Bed bugs can't take the heat

​​​about bed Bugs and their Life Cycle

Bed bugs can't take the heat


​​Resist the urge to use bed bug sprays, bed bug bombs, or bed bug pesticides as this causes the bed bugs to disperse making it more difficult to eradicate the bed bug infestation:

  • Disrupt them as little as possible so they do not disperse
  • Leave your bed made and intact
  • Wash clothes and dry on high heat then bag all clothes
  • Never use outdoor pesticides inside your home as this can be extremely dangerous
  • Call a professional
Bed bug life cycle


There are many bed bug traps that you can purchase on the internet but here is a DIY bed bug trap you can easily make yourself for much less cost.

  1. Take a plastic container such as an old 4 cup potato salad container (taller than wide) and add 5 table spoons of sugar and one table spoon of yeast then fill the container with three cups of room temperature water and mix.
  2. Place this container in the middle of a second (wider and lower sided) plastic "trap" container.
  3. Place paper tape "ramps", or tape short pieces of paper towel, around the outside edge of the low profile plastic container so that they extend from the floor to the top edge of the shorter "trap" container.
  4. Place your bed bug trap under the head of the bed or area where bed bugs are suspected to reside.The CO2 gas, which will be produced from the fermentation process of the yeast and sugar mix, will draw the bed bugs up the ramps and into the the first empty container.

Because the "trap"container is plastic (or glass) the bed bugs will fall in and cannot climb out. Leave the trap in place for three to five days to insure the fermentation process is well underway and is producing adequate amounts of CO2. This trap will provide you with the evidence of a bed bug infestation. Do not rely on this trap to remove all of the bed bug infestation in your house as it will only trap a small portion of the bed bugs in your home and is only meant to identify the presence of bed bugs and not act as a way to rid your home of bed bugs.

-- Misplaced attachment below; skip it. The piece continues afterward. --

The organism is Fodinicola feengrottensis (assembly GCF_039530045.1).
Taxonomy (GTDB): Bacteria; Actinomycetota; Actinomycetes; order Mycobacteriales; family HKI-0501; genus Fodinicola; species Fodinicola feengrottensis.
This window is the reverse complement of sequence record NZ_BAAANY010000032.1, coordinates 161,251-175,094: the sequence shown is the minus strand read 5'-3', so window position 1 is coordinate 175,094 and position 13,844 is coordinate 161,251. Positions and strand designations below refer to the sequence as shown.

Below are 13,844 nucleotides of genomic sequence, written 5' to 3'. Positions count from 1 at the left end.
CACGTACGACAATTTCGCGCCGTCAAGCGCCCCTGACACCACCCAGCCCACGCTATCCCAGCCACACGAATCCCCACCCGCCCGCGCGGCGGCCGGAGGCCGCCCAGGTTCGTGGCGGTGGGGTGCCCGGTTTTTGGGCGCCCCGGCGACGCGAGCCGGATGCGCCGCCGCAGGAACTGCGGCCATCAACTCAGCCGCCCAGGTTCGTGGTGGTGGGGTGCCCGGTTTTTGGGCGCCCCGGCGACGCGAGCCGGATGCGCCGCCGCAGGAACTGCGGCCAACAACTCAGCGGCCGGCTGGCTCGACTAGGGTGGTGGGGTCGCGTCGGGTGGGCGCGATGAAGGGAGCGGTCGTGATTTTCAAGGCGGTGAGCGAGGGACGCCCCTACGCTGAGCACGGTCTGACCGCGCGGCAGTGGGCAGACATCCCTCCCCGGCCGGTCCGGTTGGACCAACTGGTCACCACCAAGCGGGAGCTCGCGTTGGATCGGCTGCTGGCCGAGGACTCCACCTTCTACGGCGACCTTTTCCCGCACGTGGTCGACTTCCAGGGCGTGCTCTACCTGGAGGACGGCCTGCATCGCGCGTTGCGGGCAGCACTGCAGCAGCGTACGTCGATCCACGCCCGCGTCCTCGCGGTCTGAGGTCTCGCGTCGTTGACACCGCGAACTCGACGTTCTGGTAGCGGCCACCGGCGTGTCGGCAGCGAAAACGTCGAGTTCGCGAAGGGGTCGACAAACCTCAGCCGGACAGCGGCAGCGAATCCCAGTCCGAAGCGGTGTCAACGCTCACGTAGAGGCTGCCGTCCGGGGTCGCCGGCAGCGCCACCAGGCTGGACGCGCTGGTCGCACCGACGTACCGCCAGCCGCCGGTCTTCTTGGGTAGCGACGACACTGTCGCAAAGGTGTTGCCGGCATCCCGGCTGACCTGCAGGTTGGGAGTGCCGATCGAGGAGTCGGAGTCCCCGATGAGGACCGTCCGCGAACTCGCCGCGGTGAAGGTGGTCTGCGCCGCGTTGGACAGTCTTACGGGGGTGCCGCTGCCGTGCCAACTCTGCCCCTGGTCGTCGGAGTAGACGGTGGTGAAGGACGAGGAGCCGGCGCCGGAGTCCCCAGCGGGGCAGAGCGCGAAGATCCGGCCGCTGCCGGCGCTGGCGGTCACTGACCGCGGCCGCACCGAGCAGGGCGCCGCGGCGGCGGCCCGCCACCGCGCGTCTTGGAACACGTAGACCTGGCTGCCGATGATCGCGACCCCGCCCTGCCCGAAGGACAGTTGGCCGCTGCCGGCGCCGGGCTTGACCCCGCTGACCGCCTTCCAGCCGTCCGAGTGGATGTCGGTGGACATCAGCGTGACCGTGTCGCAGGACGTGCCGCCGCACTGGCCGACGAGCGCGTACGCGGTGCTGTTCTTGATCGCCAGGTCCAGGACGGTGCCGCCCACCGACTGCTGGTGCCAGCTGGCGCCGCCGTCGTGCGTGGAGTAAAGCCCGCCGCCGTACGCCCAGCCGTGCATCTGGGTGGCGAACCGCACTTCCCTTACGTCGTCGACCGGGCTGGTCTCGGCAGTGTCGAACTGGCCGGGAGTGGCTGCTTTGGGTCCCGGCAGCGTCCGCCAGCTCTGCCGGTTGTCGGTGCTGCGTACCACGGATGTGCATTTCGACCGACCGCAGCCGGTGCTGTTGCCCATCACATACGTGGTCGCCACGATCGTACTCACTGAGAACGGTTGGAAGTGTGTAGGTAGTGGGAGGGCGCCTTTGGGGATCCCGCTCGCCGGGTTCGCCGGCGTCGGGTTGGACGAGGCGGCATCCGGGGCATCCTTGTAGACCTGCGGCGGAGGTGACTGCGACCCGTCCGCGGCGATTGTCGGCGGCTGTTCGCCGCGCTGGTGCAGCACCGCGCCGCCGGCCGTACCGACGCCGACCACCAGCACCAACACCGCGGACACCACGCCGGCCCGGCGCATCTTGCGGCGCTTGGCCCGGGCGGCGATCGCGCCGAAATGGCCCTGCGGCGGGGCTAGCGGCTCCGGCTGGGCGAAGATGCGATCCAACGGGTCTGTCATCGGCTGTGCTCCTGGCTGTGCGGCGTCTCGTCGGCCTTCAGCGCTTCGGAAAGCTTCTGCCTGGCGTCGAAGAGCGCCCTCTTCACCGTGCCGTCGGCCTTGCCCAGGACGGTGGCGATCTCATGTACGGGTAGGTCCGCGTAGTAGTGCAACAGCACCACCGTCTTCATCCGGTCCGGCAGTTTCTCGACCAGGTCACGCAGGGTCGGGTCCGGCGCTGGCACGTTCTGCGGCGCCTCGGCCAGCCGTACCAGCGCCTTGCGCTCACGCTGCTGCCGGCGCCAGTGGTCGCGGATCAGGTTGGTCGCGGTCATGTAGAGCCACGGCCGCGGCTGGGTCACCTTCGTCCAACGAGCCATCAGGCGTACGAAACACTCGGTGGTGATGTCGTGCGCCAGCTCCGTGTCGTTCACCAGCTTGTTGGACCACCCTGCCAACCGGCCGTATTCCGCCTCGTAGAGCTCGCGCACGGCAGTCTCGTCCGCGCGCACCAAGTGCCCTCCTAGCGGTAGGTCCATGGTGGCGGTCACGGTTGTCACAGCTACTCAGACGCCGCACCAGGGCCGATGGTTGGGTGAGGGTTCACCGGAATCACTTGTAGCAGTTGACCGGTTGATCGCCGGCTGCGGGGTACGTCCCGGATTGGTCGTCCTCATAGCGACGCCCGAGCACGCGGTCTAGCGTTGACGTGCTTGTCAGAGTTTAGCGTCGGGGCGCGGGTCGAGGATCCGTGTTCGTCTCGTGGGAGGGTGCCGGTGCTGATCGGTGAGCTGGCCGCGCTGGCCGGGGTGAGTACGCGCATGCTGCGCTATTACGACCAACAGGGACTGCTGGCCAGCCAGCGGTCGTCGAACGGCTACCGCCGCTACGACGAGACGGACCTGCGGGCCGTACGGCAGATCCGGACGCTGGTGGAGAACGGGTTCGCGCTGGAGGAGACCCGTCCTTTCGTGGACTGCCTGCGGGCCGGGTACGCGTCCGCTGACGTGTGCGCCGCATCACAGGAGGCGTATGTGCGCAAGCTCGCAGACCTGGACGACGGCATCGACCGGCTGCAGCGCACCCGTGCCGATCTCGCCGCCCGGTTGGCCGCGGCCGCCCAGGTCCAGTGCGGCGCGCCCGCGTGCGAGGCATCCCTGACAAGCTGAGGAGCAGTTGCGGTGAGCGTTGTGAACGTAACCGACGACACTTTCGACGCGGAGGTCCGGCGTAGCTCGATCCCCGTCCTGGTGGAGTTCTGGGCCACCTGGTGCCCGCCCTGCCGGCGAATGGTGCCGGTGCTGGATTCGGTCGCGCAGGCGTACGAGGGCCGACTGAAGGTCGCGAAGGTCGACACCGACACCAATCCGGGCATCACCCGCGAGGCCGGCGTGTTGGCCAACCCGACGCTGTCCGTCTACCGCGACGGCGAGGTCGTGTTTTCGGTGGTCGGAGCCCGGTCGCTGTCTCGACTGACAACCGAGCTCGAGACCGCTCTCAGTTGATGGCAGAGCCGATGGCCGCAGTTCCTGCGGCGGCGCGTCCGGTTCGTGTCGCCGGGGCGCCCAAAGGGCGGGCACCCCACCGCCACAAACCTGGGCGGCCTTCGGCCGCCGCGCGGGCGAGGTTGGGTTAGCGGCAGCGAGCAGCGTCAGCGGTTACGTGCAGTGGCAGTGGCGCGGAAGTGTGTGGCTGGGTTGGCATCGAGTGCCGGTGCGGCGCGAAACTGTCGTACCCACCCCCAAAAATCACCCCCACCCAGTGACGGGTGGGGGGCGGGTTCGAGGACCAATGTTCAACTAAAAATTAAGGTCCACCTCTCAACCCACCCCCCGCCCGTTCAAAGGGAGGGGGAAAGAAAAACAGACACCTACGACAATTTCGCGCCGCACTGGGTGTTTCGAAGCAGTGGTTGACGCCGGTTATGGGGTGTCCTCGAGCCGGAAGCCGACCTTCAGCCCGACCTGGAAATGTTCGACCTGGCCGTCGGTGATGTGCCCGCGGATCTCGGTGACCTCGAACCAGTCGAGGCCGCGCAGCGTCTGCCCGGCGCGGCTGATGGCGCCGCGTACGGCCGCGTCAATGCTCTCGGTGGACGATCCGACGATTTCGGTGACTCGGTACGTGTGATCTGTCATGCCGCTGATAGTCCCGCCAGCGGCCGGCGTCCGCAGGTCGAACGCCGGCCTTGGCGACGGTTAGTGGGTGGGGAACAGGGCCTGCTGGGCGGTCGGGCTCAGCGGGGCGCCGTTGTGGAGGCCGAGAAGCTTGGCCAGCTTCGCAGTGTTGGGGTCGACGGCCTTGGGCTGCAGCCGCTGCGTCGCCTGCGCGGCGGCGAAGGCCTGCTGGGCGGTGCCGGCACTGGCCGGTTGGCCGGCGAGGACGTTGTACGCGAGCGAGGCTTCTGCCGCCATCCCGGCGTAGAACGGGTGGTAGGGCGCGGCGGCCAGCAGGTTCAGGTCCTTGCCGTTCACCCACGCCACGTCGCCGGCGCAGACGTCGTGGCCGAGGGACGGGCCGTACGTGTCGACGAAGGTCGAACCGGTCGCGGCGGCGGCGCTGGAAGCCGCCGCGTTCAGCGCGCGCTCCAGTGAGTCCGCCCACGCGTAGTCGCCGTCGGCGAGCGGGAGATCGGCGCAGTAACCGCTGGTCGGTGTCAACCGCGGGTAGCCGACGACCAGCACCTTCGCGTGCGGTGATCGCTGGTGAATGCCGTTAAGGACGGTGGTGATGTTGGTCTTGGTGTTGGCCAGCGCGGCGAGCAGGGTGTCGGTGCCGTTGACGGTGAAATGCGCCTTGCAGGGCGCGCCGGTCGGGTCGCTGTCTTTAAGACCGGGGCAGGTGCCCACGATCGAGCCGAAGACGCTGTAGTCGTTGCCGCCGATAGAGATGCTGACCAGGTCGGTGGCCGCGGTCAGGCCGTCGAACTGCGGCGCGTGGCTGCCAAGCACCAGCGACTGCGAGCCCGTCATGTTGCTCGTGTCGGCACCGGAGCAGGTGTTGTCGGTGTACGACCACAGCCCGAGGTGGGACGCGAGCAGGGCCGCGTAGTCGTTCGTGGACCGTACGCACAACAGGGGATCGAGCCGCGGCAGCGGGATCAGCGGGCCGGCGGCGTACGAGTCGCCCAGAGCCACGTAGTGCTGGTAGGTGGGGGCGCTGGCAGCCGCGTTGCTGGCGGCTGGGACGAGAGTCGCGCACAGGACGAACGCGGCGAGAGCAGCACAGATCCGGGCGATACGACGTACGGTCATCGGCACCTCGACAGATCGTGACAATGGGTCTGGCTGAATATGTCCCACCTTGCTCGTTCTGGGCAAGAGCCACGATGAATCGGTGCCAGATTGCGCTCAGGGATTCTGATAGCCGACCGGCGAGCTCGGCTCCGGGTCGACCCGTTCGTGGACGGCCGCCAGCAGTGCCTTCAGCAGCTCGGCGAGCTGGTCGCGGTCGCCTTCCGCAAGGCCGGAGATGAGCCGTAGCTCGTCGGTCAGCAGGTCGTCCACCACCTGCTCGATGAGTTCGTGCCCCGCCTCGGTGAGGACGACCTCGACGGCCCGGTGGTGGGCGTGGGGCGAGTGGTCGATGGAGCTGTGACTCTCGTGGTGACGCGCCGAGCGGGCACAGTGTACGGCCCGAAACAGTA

• Red or rusty stains on sheets and pillow cases
  • Black small raised spots (Bed bug waste) on sheets, near mattress piping, under the box spring or behind the head board
  • Clusters of 5-15 eggs (size=1mm) on the bed frame, headboard, or mattress
  • Bed bug shells shed by maturing juvenile Bed bugs
  • Live bed bugs (full grown Bed bugs are about the size of an apple seed and often cluster and move slowly or not at all if undisturbed) 
  • Note: Bed bugs are nocturnal so you will not see them during the daylight hours unless they are disturbed or there is a significant bed bug infestation


"Bed bug infestations often are treated with insecticides, but insecticide resistance is a problem, and excessive use of insecticides or improper application can increase the potential for illness in humans."  "To prevent future illness from bed bug-related insecticides, NIOSH recommends educating the public about effective bed bug management including:  non-chemical methods to control bed bugs such as heating infested rooms to 118°F (48°C) for 1 hour or cooling rooms to 3°F (-16°C) for 1 hour by professional applicators..."



​Bed bugs are drawn to the CO2 which you exhale so they are often found in the following areas:

  • Under the mattress piping near the head of the bed
  • Under the box spring near the head of the bed
  • Behind the headboard
  • Under the nightstand or furniture next to the bed
  • In furniture crevices such as sofas
  • Laundry rooms where bed linens are washed
  • Baseboards
  • ​In the screw holes of wood frame beds